• About two in three CEOs got raises. For 16 CEOs in the sample, pay more than doubled from a year earlier, including Bank of America’s Brian Moynihan (from $1.3 million to $7.5 million), Marathon Oil’s Clarence Cazalot Jr. (from $8.8 million to $29.9 million) and Motorola Mobility’s Sanjay Jha (from $13 million to $47.2 million).
• CEOs running healthcare companies made the most ($10.8 million). Those running utilities made the least ($7 million).
• Perks and other personal benefits, such as hired drivers or personal use of company airplanes, rose only slightly, and some companies cut back, saying they wanted to align their pay structure with “best practices.”
Military contractor General Dynamics stopped paying for country club memberships for top executives, though it gave them payments equivalent to three years of club fees to ease “transition issues” caused by the change.
The typical pay of $9.6 million that Equilar calculated is the median value, or the midpoint, of the companies used in the Associated Press analysis. In other words, half the CEOs made more and half less.
To value stock awards and stock options, The Associated Press used numbers supplied by the companies. Those figures are based on formulas the companies use to estimate what the stock and options will eventually be worth when a CEO receives the stock or cashes in the options.
Stock awards are generally valued based on the stock’s current price. Stock options are valued using company estimates that take into account the stock’s current price, how long until the CEO can cash the options in, how the stock price is expected to move before then, and expected dividends. Estimates don’t generally take inflation into account.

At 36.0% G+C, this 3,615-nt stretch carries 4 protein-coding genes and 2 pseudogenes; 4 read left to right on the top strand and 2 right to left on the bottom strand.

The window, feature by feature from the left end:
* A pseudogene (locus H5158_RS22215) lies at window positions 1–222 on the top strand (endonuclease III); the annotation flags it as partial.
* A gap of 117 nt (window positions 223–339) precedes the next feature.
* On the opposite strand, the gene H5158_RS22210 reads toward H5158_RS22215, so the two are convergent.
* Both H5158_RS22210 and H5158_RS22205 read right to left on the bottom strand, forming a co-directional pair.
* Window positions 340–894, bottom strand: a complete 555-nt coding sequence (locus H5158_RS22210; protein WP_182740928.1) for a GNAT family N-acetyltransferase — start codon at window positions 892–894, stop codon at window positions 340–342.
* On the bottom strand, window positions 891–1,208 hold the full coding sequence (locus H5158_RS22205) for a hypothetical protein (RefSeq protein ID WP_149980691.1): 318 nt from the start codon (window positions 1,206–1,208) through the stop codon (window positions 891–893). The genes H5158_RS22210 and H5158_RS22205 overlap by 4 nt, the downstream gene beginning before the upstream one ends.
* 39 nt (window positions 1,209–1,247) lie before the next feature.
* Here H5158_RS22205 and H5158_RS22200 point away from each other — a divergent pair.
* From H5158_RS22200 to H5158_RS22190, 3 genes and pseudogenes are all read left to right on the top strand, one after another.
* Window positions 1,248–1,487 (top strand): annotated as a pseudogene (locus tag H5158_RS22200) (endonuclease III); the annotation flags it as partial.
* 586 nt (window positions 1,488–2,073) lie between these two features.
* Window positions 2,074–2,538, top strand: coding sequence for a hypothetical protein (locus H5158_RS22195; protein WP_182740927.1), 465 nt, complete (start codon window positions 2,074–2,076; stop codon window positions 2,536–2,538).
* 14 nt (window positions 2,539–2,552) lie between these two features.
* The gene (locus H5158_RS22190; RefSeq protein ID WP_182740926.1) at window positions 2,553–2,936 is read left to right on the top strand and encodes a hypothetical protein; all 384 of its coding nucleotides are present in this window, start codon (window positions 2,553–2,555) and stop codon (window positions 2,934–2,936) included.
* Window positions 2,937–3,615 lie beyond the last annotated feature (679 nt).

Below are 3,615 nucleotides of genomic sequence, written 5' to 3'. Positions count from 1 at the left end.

The shift to stock awards is at least partly rooted in what is known as the Dodd-Frank law, passed in the wake of the financial crisis, which overhauled how banks and other public companies are regulated.
Beginning last year, Dodd-Frank required public companies to let shareholders vote on whether they approve of the top executives’ pay packages. The votes are advisory, so companies don’t have to take back even a penny if shareholders give them the thumbs down. But shame has proved a powerful motivator.
It got Hewlett-Packard to change its ways. After an embarrassing “no” vote last year on the 2010 pay packages, including nearly $24 million for ousted CEO Mark Hurd, the company huddled with more than 200 investment firms and major shareholders, then threw out its old pay formula. New CEO Meg Whitman is getting $1 a year in salary and no guaranteed bonus for 2011. Nearly all her pay is in stock options that could be worth $16 million, but only if the share price goes up.
Other companies took notice, too. Last year, shareholders rejected the CEO pay packages at Janus Capital, homebuilder Beazer Homes and construction company Jacobs Engineering Group. All won approval this year after the companies made the packages more palatable to shareholders.
To be sure, shareholders aren’t voting en masse against executive pay. Instead, they seem to be saving “no” votes for the executives they deem most egregious. Of more than 3,000 U.S. companies that held votes in 2011, only 43 got rejections, according to ISS. But the mere presence of the “say on pay” vote is triggering change, shareholder activists say.